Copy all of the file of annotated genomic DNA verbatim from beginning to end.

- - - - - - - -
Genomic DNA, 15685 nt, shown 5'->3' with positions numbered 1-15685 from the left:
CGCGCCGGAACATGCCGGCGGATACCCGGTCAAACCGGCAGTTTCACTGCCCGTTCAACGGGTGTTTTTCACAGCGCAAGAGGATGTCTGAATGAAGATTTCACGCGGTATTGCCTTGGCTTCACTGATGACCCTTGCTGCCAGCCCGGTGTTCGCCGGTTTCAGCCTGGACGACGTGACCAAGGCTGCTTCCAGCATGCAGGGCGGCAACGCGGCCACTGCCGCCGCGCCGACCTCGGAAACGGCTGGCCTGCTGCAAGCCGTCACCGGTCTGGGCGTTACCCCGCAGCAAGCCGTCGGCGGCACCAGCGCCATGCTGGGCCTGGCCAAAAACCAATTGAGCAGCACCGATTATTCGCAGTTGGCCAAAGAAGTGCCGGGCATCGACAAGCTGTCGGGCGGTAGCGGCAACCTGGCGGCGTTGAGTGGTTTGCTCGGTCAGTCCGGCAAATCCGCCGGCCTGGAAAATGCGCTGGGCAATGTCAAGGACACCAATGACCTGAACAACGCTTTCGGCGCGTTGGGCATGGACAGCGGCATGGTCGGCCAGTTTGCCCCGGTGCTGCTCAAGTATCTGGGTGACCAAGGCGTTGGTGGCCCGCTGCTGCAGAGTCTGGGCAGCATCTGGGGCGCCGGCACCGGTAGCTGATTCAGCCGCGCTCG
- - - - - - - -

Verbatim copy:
Genomic DNA, 15685 nt, shown 5'->3' with positions numbered 1-15685 from the left:
CGCGCCGGAACATGCCGGCGGATACCCGGTCAAACCGGCAGTTTCACTGCCCGTTCAACGGGTGTTTTTCACAGCGCAAGAGGATGTCTGAATGAAGATTTCACGCGGTATTGCCTTGGCTTCACTGATGACCCTTGCTGCCAGCCCGGTGTTCGCCGGTTTCAGCCTGGACGACGTGACCAAGGCTGCTTCCAGCATGCAGGGCGGCAACGCGGCCACTGCCGCCGCGCCGACCTCGGAAACGGCTGGCCTGCTGCAAGCCGTCACCGGTCTGGGCGTTACCCCGCAGCAAGCCGTCGGCGGCACCAGCGCCATGCTGGGCCTGGCCAAAAACCAATTGAGCAGCACCGATTATTCGCAGTTGGCCAAAGAAGTGCCGGGCATCGACAAGCTGTCGGGCGGTAGCGGCAACCTGGCGGCGTTGAGTGGTTTGCTCGGTCAGTCCGGCAAATCCGCCGGCCTGGAAAATGCGCTGGGCAATGTCAAGGACACCAATGACCTGAACAACGCTTTCGGCGCGTTGGGCATGGACAGCGGCATGGTCGGCCAGTTTGCCCCGGTGCTGCTCAAGTATCTGGGTGACCAAGGCGTTGGTGGCCCGCTGCTGCAGAGTCTGGGCAGCATCTGGGGCGCCGGCACCGGTAGCTGATTCAGCCGCGCTCG